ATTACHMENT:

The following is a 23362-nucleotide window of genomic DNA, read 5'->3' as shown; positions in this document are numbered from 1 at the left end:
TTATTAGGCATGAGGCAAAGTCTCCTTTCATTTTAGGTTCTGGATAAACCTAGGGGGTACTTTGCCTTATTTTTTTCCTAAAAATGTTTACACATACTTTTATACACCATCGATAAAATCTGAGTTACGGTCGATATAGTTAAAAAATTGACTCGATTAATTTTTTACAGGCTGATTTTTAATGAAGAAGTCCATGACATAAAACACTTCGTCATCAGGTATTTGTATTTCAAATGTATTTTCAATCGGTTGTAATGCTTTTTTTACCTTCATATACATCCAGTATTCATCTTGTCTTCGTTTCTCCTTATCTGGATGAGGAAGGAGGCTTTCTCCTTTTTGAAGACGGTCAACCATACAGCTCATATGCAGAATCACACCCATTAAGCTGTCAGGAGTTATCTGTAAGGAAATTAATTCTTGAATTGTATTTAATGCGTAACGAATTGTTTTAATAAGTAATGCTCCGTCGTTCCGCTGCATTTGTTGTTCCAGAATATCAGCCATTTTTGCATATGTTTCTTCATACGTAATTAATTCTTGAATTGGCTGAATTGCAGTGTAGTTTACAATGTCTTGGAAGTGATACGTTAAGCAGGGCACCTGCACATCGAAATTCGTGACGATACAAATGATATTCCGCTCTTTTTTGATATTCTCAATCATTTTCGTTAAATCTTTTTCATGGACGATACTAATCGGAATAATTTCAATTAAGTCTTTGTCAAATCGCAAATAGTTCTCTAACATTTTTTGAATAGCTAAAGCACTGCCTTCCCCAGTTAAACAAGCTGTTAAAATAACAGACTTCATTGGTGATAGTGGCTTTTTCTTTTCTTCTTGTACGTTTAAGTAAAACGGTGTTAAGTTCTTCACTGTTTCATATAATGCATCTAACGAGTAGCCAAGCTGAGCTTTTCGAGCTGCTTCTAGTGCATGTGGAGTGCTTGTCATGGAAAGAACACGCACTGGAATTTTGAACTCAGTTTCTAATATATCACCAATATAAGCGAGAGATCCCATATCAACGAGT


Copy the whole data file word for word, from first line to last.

The following is a 23362-nucleotide window of genomic DNA, read 5'->3' as shown; positions in this document are numbered from 1 at the left end:
TTATTAGGCATGAGGCAAAGTCTCCTTTCATTTTAGGTTCTGGATAAACCTAGGGGGTACTTTGCCTTATTTTTTTCCTAAAAATGTTTACACATACTTTTATACACCATCGATAAAATCTGAGTTACGGTCGATATAGTTAAAAAATTGACTCGATTAATTTTTTACAGGCTGATTTTTAATGAAGAAGTCCATGACATAAAACACTTCGTCATCAGGTATTTGTATTTCAAATGTATTTTCAATCGGTTGTAATGCTTTTTTTACCTTCATATACATCCAGTATTCATCTTGTCTTCGTTTCTCCTTATCTGGATGAGGAAGGAGGCTTTCTCCTTTTTGAAGACGGTCAACCATACAGCTCATATGCAGAATCACACCCATTAAGCTGTCAGGAGTTATCTGTAAGGAAATTAATTCTTGAATTGTATTTAATGCGTAACGAATTGTTTTAATAAGTAATGCTCCGTCGTTCCGCTGCATTTGTTGTTCCAGAATATCAGCCATTTTTGCATATGTTTCTTCATACGTAATTAATTCTTGAATTGGCTGAATTGCAGTGTAGTTTACAATGTCTTGGAAGTGATACGTTAAGCAGGGCACCTGCACATCGAAATTCGTGACGATACAAATGATATTCCGCTCTTTTTTGATATTCTCAATCATTTTCGTTAAATCTTTTTCATGGACGATACTAATCGGAATAATTTCAATTAAGTCTTTGTCAAATCGCAAATAGTTCTCTAACATTTTTTGAATAGCTAAAGCACTGCCTTCCCCAGTTAAACAAGCTGTTAAAATAACAGACTTCATTGGTGATAGTGGCTTTTTCTTTTCTTCTTGTACGTTTAAGTAAAACGGTGTTAAGTTCTTCACTGTTTCATATAATGCATCTAACGAGTAGCCAAGCTGAGCTTTTCGAGCTGCTTCTAGTGCATGTGGAGTGCTTGTCATGGAAAGAACACGCACTGGAATTTTGAACTCAGTTTCTAATATATCACCAATATAAGCGAGAGATCCCATATCAACGAGT